Arnoldus VanderHorst

8th Governor of the State of South Carolina 1794 to 1796

Date Born: March 21, 1748

[No Known Picture]

Date Died: January 29, 1815

Place Born: Christ Church Parish

Place Buried: St. Michael's in Charleston, SC

Residence: Charles Town    

Occupation: Planter, Politician

Arnoldus VanderHorst (aka Vanderhorst) was an American politician. He was a Federalist governor of South Carolina from 1794 until 1796.

Arnoldus VanderHorst was born in Christ Church Parish on March 21, 1748, the son of Arnoldus and Elizabeth (Simons) VanderHorst. He married Elizabeth, daughter of William and Sarah (Stanyarne) Raver on March 5, 1771.

Arnoldus VanderHorst was vice-president of the St. Cecelia Society which was formed in 1766, vice-president of the American Revolutionary Society and a delegate to the second Convention 1775-6.

In 1775, Arnoldus VanderHorst was commissioned a Captain in the SC 1st Regiment - first Provincial Troops, then State Troops, then attached to the Continental Line. After the Fall of Charlestown in May of 1780, he was Captain of the Christ Church Parish Volunteer Mounted Infantry, in the Charles Town District Regiment of Militia, and then a Captain under Col. Richard Richardson, Jr. in the Berkeley County Regiment of Militia, which was part of Brig. Gen. Francis Marion's Brigade. Several sources assert he was ultimately promoted to Colonel during the war, but this Author has found no clear evidence of this. His brother, John VanderHorst was a Major and a Lt. Colonel under Col. Richard Richardson, Jr. and Brig. Gen. Francis Marion, so perhaps the two have been confused. He did not take protection and his estate was taken by the British. He later became a member of the Society of Cincinnati.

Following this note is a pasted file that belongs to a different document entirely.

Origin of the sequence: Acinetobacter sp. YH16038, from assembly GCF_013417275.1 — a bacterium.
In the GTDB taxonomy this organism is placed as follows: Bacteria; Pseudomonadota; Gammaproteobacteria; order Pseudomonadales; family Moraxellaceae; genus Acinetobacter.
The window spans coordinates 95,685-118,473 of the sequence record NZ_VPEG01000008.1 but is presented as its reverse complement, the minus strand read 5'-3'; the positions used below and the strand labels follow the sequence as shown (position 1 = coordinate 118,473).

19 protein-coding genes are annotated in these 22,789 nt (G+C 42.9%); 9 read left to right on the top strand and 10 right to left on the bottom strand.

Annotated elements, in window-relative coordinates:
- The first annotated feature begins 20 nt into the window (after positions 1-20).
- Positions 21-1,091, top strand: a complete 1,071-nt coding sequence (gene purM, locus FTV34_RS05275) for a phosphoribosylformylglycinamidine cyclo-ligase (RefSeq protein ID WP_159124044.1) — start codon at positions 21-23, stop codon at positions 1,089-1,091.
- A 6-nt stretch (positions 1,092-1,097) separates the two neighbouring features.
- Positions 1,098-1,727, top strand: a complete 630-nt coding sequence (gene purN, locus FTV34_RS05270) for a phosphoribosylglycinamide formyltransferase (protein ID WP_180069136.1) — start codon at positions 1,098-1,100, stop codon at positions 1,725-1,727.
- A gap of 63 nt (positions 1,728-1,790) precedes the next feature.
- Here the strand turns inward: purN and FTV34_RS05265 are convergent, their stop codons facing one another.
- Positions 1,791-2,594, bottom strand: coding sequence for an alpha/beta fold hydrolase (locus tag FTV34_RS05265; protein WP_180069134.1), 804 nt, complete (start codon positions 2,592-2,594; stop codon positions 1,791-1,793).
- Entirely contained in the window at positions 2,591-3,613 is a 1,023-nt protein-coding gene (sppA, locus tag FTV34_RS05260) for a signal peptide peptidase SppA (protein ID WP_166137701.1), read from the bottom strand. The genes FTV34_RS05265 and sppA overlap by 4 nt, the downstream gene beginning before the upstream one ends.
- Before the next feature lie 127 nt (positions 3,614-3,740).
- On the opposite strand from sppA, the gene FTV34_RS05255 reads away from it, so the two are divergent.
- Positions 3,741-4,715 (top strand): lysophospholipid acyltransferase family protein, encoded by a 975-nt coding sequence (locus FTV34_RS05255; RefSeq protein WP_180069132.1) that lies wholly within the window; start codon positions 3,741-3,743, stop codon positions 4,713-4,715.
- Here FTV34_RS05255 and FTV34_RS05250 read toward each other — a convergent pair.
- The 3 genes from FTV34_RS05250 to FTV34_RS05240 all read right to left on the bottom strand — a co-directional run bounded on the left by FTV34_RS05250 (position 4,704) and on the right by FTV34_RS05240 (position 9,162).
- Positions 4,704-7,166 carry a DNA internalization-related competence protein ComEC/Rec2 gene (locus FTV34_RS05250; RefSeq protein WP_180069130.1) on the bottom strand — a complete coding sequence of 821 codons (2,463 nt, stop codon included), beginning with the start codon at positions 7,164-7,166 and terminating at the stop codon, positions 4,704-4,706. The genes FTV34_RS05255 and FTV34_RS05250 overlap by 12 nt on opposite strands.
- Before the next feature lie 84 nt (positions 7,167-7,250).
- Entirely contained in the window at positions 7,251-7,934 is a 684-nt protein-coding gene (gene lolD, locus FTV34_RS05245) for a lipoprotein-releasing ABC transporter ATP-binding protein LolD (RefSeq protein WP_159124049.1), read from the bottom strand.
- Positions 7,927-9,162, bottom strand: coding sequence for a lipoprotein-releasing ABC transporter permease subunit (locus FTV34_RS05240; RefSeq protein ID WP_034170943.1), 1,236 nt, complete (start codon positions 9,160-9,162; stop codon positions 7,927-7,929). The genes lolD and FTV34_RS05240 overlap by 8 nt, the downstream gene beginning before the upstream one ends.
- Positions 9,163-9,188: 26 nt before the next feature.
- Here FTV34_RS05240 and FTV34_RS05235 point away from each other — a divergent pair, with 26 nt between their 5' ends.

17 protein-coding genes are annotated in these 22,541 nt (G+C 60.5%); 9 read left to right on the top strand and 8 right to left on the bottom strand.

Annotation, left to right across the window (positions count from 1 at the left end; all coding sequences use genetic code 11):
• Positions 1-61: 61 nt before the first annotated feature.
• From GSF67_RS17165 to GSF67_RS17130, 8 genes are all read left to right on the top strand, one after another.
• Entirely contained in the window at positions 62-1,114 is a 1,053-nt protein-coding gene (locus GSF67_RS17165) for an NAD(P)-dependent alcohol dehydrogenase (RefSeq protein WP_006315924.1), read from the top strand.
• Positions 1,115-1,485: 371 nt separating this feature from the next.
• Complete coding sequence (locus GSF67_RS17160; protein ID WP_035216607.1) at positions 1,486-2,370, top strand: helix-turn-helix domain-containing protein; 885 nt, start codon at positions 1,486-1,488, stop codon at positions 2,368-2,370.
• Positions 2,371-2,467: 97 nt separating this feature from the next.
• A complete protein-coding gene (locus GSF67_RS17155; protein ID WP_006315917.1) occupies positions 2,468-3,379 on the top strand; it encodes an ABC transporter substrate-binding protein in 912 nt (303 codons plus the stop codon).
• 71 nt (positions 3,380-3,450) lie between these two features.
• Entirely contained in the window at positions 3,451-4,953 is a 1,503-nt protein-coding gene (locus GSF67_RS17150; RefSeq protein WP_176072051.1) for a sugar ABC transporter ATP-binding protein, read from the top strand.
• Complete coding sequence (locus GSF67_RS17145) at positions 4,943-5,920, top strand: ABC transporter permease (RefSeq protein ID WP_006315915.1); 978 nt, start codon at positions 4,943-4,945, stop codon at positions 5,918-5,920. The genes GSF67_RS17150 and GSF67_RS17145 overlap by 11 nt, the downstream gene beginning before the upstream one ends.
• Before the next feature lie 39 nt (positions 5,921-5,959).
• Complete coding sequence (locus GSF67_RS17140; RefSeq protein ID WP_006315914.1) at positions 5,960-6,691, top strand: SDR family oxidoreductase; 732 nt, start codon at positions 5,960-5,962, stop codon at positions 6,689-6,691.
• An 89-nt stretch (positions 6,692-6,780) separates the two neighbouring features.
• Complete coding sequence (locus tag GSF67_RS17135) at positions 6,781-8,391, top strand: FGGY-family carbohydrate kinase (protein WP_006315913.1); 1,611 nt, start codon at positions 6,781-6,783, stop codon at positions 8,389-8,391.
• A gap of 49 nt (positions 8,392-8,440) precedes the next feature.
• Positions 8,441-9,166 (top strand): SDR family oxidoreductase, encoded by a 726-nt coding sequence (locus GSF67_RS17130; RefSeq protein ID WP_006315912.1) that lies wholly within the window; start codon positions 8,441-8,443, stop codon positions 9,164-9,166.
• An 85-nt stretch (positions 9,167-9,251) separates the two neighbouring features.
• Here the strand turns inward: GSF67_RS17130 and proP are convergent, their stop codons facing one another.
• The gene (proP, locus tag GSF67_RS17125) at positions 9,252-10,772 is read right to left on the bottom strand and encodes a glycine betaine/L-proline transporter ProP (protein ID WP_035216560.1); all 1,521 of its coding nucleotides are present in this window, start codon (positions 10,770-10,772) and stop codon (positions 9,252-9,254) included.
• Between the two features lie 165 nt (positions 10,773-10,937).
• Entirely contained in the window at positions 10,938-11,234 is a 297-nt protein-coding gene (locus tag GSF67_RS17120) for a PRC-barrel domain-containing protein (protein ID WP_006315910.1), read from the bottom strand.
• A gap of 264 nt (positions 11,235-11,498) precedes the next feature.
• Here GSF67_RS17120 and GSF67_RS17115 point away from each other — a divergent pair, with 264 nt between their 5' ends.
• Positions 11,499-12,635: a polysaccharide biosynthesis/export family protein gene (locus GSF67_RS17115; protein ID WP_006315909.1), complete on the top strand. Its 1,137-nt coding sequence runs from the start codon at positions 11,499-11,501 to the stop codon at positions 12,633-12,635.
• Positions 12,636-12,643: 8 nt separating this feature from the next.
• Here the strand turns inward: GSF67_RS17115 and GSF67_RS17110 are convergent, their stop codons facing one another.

In 1776, Arnoldus VanderHorst was first elected to represent Christ Church Parish in the House of Representatives of the
- 1st General Assembly that met in 1776
- 2nd General Assembly that met from 1776-1778
- 3rd General Assembly that met from 1779-1780

In 1781, Arnoldus VanderHorst was first elected to represent Christ Church Parish in the SC Senate of the:
- 4th General Assembly that met in 1782
- 5th General Assembly that met from 1783-1784
- 6th General Assembly that met from 1785-1786
- 7th General Assembly that met from 1787-1788, replacing Isaac Legare, who had died in office
- 8th General Assembly that met from 1789-1790
- 9th General Assembly that met in 1791

In 1791, he was elected as Commissioner to settle the accounts of former Commissioners of the SC Treasury on 2/17/1791 and had to give up his seat in the Senate.

In 1784, he gave land for a school.